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Facebook announced that a campaign had closed links with the staff of the Russian news agency Sputnik
Facebook has removed 500 pages and accounts suspected of peddling false information in Central Europe, Ukraine and other Eastern European countries.
This action ends the efforts of two separate groups to "manipulate people," Facebook said on a blog.
The accounts had over 900,000 subscribers and spent more than $ 160,000 (£ 124,000) on advertisements.
Facebook said the accounts were loosely linked to known Russian state groups to spread false information.
Nest of trolls
The closures have affected two distinct campaigns "engaging in unhealthy coordinated behavior," he said.
The largest group of pages and accounts was located in Russia, but its misleading content targeted most countries and regions of Eastern Europe.
Organizations that manage page networks are independent sources of information and regularly share information on topics such as weather, travel, sports, economics, and politics.
In addition to more general topics, these pages have also written regularly about protest movements, anti-NATO sentiment and anti-corruption efforts.
Facebook's detective work, with the help of police and other technology groups, revealed that many of the authors of these accounts and pages were working for the Russian news agency Sputnik .
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The pages deleted by Facebook contained links to a group accused of interference during the 2016 US presidential election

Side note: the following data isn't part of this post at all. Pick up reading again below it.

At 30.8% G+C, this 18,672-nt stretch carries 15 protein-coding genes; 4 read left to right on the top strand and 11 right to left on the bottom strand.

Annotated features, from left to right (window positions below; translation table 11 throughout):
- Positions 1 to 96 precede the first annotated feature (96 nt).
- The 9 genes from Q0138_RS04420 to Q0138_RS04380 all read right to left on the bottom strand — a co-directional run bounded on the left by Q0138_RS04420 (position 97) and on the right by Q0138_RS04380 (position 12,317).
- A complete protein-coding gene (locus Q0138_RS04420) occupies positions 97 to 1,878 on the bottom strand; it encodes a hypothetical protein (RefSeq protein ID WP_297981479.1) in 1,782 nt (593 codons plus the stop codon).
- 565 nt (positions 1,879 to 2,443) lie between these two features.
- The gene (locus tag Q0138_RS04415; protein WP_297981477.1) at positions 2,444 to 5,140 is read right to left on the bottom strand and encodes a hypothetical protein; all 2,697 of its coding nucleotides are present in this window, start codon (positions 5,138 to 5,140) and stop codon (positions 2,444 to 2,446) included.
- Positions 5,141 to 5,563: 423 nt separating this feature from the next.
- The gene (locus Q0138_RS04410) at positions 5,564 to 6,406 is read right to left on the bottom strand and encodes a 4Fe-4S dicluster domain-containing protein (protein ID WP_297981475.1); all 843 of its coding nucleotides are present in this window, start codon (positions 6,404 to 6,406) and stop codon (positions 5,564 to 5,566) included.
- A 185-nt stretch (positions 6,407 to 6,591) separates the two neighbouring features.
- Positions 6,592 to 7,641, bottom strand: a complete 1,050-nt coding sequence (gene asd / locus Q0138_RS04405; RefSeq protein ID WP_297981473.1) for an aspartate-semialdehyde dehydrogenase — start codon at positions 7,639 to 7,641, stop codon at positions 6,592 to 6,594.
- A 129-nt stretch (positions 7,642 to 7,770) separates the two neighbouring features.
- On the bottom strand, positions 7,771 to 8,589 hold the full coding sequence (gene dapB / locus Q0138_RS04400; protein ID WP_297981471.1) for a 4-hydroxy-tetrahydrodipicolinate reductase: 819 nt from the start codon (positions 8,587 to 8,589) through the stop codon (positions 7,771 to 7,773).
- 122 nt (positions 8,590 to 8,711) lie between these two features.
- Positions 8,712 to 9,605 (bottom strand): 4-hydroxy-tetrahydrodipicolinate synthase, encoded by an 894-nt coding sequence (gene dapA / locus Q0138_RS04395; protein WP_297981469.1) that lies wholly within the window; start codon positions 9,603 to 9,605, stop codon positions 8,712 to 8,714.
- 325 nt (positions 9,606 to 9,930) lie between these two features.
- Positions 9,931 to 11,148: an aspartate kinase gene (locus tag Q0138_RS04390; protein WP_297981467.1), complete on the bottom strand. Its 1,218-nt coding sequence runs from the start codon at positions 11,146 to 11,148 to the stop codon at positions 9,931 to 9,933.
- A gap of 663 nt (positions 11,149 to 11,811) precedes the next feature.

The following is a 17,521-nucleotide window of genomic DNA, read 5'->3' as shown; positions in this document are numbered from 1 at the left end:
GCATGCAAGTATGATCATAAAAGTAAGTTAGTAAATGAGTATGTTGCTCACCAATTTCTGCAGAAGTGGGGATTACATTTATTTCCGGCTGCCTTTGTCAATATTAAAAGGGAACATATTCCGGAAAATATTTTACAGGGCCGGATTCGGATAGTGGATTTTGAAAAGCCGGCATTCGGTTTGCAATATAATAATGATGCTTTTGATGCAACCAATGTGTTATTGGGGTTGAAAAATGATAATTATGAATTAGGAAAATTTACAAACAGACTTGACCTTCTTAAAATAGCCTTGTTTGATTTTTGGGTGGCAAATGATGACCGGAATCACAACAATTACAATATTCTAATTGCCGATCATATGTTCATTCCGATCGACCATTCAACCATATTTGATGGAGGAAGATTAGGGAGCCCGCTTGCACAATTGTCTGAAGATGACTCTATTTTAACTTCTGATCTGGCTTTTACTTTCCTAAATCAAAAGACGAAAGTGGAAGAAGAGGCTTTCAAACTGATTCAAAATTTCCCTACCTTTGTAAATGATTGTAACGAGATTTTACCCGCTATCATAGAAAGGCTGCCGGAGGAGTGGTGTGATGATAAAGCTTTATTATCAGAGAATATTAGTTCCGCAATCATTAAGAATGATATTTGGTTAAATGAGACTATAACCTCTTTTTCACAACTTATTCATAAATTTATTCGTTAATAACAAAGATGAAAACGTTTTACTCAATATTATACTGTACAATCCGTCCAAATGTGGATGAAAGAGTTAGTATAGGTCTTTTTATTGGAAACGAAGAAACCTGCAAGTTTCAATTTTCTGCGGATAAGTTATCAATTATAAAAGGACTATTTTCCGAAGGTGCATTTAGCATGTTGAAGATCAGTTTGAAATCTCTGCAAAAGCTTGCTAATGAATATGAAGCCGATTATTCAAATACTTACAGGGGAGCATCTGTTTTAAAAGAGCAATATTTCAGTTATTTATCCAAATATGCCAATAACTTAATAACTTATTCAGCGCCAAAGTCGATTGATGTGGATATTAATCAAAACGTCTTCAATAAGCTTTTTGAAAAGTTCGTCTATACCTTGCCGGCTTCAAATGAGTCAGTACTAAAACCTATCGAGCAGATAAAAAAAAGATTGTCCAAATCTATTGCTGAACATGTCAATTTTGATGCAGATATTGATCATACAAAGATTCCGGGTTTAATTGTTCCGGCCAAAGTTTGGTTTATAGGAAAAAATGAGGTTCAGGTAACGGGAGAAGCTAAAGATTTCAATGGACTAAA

The other deleted account groups were also in Russia, but were covering almost all of their content in Ukraine.
The types of information disseminated and the tactics used used "common features" with the campaigns conducted by the Russian Internet Research Agency (IRA).
The US government described the IRA as a "troll farm" and said it had ties to the Russian government. In February 2018, 13 people working for the IRA were indicted by the United States and accused of attempting to undermine the 2016 US presidential elections.
"We are removing these pages and accounts based on their behavior, not the content they publish," said Nathaniel Gleicher, head of Facebook's cyber security policy, on the blog.
"In these cases, the leaders of this activity have coordinated and used false accounts to present themselves in a false light, which is the basis of our action," he added.
Addressing pages that abuse Facebook was a "permanent challenge," Gleicher said.
"The people in charge are determined and well financed," he said. "We have to constantly improve ourselves to stay ahead."